Sarah Mineau: Absolutely.
Tanya Ott: How long have you been in the industry now? How many years has it been?
Sarah Mineau: I’ve been in the industry for 25 years—19 of those with State Farm.
Tanya Ott: You’ve probably seen a lot of evolution of the composition of the industry, people working in and outside of it, the way things have been done. Gender equity is one of the big issues that we’ve been talking about in this series, and I’d love to have you just delve into what it looked like 25 years ago when you first entered and what it’s like now.
Sarah Mineau: Sure. And I agree with the premise of the question: It has changed a lot. At the early outset, I was the only woman in the office that I worked in originally. And that was not terribly dissimilar than some of the sales roles that I had had before I really entered into the brokerage and advisory and agent space. But today, I see it in the composition of the agents that I work with every day—I see it in the composition of the internal leadership teams, [that] there has been a clear shift toward more representation of women in both client side, sales side roles as well as operational—both expertise-oriented roles, actuarial, accounting kinds of roles, as well as operational leadership, broader leadership roles.
I do think it’s critically important—I have a real care for it personally that we continue to see more gender equity in this industry. Financial security and financial freedom are the bedrocks of choice and confidence and taking risks in your life. And so, the more women that have that foundation, the more that’s going to be a foundation to build upon for further progress.
From a career and industry perspective, I think it’s important that everyone has access to opportunity. That may not mean equality of the results that everyone has, but everyone should have that access to opportunity. I still believe in the old adage [that] it’s harder to be what you don’t see. And so, the more that we see representation of women in all different roles throughout this industry, I think it is a self-fulfilling journey back to those outcomes of more women leading the business [and that] means more solutions and approaches attuned to the needs of women.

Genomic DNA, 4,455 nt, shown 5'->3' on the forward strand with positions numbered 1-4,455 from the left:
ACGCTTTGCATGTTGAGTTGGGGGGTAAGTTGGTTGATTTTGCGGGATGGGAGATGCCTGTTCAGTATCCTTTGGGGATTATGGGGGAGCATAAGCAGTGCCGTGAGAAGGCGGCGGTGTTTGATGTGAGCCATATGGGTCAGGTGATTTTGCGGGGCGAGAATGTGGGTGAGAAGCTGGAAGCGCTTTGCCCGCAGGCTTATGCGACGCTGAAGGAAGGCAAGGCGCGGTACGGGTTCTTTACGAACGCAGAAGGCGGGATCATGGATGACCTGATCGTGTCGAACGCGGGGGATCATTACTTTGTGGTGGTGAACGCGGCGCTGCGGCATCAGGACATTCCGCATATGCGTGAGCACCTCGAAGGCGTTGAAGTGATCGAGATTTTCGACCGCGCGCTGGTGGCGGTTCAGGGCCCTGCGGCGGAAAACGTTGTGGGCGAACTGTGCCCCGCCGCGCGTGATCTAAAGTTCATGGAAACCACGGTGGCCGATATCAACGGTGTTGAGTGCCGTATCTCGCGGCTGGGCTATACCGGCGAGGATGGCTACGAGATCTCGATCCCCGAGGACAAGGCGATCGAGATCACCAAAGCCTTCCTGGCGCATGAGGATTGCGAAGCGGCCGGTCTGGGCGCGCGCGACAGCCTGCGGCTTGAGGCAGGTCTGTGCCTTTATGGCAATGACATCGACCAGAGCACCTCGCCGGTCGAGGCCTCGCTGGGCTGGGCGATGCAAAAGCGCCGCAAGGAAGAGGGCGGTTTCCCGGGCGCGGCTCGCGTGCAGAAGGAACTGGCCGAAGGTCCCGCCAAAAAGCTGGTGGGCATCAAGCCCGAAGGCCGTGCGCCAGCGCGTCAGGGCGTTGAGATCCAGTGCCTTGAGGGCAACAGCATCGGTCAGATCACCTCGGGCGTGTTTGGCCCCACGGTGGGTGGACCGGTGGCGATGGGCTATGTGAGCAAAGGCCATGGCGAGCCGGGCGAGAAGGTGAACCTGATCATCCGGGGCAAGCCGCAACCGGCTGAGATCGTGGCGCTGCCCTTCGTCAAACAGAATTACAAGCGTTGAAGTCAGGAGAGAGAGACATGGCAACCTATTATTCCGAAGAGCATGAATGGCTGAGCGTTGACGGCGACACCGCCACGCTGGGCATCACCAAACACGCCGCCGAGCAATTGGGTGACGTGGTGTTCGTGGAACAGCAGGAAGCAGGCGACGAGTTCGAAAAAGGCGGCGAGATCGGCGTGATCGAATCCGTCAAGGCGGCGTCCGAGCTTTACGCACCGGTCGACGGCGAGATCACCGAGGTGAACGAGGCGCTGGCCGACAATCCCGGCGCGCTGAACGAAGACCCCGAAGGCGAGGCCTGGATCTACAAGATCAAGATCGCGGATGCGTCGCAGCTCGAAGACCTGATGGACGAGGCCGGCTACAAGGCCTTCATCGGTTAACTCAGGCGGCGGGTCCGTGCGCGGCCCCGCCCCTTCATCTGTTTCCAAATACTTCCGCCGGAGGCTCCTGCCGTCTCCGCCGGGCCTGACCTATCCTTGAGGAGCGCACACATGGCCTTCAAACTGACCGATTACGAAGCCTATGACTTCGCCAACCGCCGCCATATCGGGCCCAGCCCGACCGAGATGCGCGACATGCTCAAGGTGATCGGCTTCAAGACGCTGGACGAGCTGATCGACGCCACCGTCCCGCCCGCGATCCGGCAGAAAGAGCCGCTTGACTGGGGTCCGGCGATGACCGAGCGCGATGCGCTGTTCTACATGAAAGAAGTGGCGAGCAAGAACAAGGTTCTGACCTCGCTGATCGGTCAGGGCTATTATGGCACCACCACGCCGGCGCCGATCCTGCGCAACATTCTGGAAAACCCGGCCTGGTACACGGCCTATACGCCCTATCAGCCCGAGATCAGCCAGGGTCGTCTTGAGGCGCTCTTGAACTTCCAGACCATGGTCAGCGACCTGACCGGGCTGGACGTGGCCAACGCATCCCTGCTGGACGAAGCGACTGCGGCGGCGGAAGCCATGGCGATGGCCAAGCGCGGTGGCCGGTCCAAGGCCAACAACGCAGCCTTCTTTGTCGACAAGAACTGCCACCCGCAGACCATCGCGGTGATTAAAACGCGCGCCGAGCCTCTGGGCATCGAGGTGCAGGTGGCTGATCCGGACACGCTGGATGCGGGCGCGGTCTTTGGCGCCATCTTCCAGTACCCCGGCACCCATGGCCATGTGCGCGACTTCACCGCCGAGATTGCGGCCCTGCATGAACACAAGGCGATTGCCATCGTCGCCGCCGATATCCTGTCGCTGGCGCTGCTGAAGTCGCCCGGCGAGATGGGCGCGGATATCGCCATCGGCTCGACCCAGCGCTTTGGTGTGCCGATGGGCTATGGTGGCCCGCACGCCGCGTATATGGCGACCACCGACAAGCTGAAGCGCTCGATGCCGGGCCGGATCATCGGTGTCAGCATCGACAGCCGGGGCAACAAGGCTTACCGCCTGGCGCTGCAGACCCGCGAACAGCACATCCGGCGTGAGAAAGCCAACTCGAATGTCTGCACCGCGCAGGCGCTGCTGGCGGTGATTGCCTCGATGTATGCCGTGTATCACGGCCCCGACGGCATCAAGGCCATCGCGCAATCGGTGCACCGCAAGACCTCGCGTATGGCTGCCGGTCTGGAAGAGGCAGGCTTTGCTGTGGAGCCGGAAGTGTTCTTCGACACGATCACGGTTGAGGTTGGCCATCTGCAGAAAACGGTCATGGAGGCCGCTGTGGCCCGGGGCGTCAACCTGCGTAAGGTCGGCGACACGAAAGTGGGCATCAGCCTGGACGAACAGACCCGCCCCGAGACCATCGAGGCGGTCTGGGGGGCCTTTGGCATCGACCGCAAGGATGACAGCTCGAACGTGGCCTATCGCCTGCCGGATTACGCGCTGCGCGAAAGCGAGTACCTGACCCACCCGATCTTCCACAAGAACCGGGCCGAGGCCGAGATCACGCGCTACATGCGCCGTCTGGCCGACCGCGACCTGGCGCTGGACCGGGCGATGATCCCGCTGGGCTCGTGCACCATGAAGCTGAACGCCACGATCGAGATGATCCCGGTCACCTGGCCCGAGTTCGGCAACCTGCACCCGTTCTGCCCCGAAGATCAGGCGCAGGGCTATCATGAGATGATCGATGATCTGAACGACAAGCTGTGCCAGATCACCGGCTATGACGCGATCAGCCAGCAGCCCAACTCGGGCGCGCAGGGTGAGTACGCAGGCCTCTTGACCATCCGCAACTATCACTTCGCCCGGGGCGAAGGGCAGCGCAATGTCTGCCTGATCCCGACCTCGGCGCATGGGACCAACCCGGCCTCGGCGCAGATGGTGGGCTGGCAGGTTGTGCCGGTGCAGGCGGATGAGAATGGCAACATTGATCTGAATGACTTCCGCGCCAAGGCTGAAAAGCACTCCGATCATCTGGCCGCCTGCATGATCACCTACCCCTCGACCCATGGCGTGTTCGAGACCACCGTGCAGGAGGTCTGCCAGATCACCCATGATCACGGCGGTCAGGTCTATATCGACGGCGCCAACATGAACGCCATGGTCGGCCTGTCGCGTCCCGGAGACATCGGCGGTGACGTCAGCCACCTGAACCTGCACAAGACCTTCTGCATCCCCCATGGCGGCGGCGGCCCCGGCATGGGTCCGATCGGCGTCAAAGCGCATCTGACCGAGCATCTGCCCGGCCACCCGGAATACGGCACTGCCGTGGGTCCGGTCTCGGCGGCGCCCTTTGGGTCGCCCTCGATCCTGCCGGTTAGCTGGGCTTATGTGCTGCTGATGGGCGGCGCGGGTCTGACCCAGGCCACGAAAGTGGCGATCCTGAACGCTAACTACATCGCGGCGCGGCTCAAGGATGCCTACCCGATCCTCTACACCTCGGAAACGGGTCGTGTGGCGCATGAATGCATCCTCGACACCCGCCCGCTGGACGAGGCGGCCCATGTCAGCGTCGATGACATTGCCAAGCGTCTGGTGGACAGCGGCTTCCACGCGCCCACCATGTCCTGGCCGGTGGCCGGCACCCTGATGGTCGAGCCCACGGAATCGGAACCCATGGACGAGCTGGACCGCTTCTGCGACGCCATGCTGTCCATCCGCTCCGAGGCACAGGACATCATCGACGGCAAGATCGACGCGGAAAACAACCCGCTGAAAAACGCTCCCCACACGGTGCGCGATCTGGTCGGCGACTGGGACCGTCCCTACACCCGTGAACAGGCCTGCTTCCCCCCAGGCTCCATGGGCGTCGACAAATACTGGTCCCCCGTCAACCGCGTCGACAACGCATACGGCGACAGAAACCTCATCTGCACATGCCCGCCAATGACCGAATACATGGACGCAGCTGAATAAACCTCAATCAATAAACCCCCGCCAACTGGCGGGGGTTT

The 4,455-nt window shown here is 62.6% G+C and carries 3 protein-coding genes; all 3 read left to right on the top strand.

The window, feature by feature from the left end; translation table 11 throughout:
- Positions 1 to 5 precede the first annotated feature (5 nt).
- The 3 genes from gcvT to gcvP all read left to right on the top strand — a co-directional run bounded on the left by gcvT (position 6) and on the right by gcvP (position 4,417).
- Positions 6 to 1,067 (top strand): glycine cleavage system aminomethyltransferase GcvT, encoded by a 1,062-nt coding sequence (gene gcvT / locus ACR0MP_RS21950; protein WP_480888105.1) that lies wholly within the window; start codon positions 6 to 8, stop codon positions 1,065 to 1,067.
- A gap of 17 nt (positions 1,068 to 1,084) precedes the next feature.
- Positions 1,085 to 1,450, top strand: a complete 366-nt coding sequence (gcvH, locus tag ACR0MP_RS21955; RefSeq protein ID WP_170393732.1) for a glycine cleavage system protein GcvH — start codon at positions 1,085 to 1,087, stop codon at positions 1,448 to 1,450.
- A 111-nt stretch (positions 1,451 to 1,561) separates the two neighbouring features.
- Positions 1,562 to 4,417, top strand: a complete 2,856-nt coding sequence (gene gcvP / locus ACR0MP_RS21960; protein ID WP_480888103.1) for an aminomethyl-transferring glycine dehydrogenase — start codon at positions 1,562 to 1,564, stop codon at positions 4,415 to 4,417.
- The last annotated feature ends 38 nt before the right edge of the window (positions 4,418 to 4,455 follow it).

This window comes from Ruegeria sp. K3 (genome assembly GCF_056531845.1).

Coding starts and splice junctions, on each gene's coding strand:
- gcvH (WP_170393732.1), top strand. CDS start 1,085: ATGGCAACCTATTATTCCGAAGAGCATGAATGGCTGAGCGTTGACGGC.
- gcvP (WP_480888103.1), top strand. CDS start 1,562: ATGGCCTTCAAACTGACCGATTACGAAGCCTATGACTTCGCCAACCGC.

Tanya Ott: I love the phrase that you use—It’s hard to be what you can’t see. And I’m wondering, when you started you were the only woman in the firm. What was that like?
Sarah Mineau: I don’t know that I reflected on it as much at the time as I do [when] looking back upon it. It may have been that naivete of youth, but I felt so compelled to learn the business and grow the business and learn from others and grow my own competency that was going to increase my own confidence that I may not yet have looked across and thought, well, gosh, I’m the only one. It’s more in the later years that I reflected back on that. And part of that was a joyous reflection, because it means that the rooms that I was increasingly in had much more of a mixture, much more of a diverse composition. I think, at times, when I’ve been in that situation, there’s a chameleon aspect to it where you adapt to the surroundings that you’re in. But any time that that I felt “only” in a situation, I felt like the only one on something in a situation, that may have had less to do with the composition of the room and more to do with an individual within the room or where the conversation was going. And I feel, even in the early years, I had the good fortune of courage of my conviction to speak up. Courage of my conviction to express my opinion. And I think to be able to do that in a setting where you do feel a bit more “only” has made me more attentive to the situations that I was then later in throughout my career, to invite more people’s voices into a conversation. And certainly, it’s just maybe set up a foundation of courage that I think is very necessary in most roles in business.
Tanya Ott: And that courage that you talk about is just necessary in any industry because you have a wide variety of challenges that you have to tackle and a wide variety of opportunities that you’ve got to suss out—you know, what’s going to work for you, what’s not, and how do you go for it.
Sarah Mineau: Absolutely. Whether it’s that willingness to take risks [or] it’s the grit and determination to overcome obstacle or adversity—courage is an ingredient to all of those things. And so, regardless of who you are, regardless of the composition of the teams that you’re a part of or the industry that you’re a part of, courage is a necessary ingredient of leading your team successfully. Whether you’re in leadership or delivering on the results that you’re aiming for, you’ve got to have the courage to take a chance. You’ve got to have the courage of your own convictions. Sometimes, you have to have the courage to trust yourself, even when other people don’t.